You wouldn’t know it from watching Misery, but director Rob Reiner had no experience whatsoever in making thrillers when he accepted the difficult job of adapting this bottle-thriller. Sure, he made Stand by Me, another […]
Welsh director Gareth Evans made a name for himself with the bone-crunching Indonesian action movies The Raid and The Raid 2, introducing the world to the Silat martial arts style and reinvigorating the genre in […]
Agnes? It’s me, Billy… Despite its dread effectiveness, Bob Clark’s 1974 holiday slasher Black Christmas has a legacy that feels more like a footnote than anything; it’s celebrated more for its influence on more successful […]
When I think about westerns, I think about iconography: lone gunman, vistas, a lot of strong silent types. What I don’t think of are men dreaming of opening stores, Utopian ideals, and fraternal bonds of […]
There are few sounds as important to the American iconography as the engine rumble of a powerful car. It’s the aural equivalent of an open stretch of road anywhere but here; a powerful, mechanized decedent […]
After two intimately-scaled, white-knuckled Americana thrillers (Blue Ruin and Green Room), director Jeremy Saulnier decides to stretch his abilities as a storyteller by unwinding his tightly threaded grotesqueries, opting instead for a sprawling and, comparatively, […]
What makes a great action scene? Why is something like, say, Man of Steel’s climactic battle an exercise in tedium when something like the church shootout from John Woo’s The Killer lives on as an […]
Old ways die hard. That’s the crux of the understated disquiet—dread is perhaps too strong a word for the brand of haunting at the center of The Little Stranger—that malingers around the dreary grounds of […]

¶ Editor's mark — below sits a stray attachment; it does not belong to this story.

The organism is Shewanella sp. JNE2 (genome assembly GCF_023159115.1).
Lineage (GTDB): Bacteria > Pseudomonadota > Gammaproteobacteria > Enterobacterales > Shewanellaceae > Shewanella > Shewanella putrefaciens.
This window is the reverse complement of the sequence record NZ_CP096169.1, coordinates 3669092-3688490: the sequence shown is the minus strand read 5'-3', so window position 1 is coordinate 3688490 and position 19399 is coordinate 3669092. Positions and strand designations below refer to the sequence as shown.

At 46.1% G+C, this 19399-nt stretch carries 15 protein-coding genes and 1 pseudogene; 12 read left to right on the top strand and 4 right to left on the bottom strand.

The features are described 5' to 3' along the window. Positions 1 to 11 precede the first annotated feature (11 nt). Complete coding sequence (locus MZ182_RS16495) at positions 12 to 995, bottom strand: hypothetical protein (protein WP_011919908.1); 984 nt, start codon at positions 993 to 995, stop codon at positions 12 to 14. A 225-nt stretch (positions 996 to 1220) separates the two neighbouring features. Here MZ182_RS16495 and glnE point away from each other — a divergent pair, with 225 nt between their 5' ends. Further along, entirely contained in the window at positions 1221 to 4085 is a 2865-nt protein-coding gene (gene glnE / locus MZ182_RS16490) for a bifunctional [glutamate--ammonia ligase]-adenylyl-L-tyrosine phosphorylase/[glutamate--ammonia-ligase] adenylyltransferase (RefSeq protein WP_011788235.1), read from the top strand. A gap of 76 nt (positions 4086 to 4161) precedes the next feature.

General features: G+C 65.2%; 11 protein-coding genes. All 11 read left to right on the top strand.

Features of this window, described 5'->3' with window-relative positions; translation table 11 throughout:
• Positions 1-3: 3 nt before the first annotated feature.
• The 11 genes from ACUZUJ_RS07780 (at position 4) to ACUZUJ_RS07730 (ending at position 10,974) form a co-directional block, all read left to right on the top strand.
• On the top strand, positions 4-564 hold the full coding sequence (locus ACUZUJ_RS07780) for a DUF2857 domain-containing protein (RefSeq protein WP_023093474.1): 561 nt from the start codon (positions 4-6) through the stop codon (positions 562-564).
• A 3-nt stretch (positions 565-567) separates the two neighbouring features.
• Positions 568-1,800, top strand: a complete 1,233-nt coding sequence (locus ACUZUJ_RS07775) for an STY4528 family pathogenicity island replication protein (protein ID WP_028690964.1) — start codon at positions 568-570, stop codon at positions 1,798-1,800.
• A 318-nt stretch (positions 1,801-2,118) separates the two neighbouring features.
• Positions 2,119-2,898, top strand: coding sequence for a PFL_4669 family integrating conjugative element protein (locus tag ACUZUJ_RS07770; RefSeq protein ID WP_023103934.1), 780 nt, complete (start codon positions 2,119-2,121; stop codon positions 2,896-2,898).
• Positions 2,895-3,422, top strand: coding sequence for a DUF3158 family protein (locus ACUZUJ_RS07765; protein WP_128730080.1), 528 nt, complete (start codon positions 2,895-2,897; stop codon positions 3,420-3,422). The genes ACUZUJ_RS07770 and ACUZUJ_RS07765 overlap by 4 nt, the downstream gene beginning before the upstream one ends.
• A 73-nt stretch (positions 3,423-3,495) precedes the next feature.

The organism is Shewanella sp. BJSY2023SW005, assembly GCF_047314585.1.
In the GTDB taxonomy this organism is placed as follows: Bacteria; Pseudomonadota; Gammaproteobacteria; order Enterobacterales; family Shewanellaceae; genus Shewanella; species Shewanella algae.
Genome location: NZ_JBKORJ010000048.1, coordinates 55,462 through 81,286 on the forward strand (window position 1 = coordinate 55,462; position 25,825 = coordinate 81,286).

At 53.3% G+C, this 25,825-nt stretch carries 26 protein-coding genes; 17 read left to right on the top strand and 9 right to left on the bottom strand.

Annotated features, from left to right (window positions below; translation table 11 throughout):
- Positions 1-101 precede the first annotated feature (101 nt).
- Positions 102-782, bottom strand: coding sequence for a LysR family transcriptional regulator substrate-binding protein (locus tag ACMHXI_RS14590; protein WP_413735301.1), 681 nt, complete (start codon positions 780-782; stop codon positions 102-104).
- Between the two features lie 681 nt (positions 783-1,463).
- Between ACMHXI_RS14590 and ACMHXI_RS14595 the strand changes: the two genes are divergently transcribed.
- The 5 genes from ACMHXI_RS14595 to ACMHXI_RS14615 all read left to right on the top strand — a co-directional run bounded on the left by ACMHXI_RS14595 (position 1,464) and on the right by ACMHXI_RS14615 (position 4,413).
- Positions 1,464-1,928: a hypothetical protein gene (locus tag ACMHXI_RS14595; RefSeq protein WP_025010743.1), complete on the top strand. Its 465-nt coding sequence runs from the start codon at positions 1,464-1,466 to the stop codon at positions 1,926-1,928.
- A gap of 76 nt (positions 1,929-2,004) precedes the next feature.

Alfred Hitchcock is often accused of being entirely subservient to the whims of the audience; to him, every creative choice is run through the prism of his imagined spectators and weighted based on how much […]
Stanley Kubrick is most famous for his epics, but before he was sending men into outer-space he was sending them to early graves in his 1954 noir hit The Killing. Clocking in at a brisk 84 […]
Film Frame Friday is a weekly series where one of our contributors will pick a film and highlight its unique cinematic style, from cinematography, mise-en-scene, editing to even sound. It is a great way to […]
The first Sicario never seemed like a well-oiled story engine to drive a sequel forward, with its oblique behind-the-curtains look at the depths of cartel violence, and the horrifying lengths the United States government will go […]
ON PASSIVITY AND VIETNAM One of the first things you learn about writing a screenplay is that a passive protagonist, one who doesn’t drive the action of the story in some way, is no good. […]
The proposition of choosing my favorite movies of all time is a bit like the seminal scene from Joel Schumacher’s Batman Forever where Batman is forced to decide between saving Robin or Nicole Kidman. Of course, Batman ends up […]
“Paul Schrader’s dark mirror is a monument for an age of hopelessness, and one of the strongest films of the year”
1976, the year Sylvester Stallone went from underdog to household name.
Sergio Leone decided to kill the western by making a film about the death of the west. To accomplish the former he attempted to make the ultimate western film, pulling from all the archetypes of the genre and reducing them to their essential, mythic core. To do the latter, he shot a western like it was the end of the world.
“You will not survive here. You are not a wolf, and this is the land of wolves now.” That line is delivered in the final scene of the relentless cartel thriller Sicario, written by Taylor Sheridan. In that film a woman discovers she is in over her head in a lawless world of male-driven violence and subterfuge. Wind River, Sheridan’s directorial debut, opens with a wolf being killed by a hunter. Not even the wolves survive this time. This is the land of hunters.
For the twenty-fourth adventure, Zatoichi in Desperation, the star in front of the camera also becomes the man behind the camera. So how did Katsu, the person who understood the title character better than anyone, decide to direct himself and weave the narrative for the character he had become so accustomed to? By sending Ichi straight to hell, of course.